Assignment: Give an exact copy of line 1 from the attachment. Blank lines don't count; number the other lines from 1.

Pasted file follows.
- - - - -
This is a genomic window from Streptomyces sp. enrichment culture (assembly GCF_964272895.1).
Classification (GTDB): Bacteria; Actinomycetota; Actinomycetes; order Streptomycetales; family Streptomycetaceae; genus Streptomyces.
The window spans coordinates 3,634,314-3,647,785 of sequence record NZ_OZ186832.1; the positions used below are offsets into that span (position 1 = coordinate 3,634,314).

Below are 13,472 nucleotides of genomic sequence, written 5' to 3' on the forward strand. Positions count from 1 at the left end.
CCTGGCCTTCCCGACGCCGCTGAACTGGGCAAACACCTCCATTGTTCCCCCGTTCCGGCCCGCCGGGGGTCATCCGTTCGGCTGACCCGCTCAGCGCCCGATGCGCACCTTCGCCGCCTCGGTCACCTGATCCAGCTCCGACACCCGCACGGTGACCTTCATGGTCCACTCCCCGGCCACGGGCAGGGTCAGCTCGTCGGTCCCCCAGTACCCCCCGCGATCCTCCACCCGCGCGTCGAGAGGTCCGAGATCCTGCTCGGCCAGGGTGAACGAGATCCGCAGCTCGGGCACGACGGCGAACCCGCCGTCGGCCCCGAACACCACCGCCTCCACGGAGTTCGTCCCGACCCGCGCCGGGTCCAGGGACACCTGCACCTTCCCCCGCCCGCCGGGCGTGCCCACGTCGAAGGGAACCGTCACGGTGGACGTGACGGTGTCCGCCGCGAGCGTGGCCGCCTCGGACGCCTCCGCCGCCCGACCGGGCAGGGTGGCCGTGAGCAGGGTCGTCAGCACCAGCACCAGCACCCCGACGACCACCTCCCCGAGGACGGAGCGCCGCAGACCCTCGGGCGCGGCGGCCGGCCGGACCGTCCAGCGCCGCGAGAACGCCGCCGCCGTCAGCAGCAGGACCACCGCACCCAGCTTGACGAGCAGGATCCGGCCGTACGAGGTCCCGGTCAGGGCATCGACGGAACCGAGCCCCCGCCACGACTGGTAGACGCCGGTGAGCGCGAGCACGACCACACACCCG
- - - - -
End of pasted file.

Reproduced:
This is a genomic window from Streptomyces sp. enrichment culture (assembly GCF_964272895.1).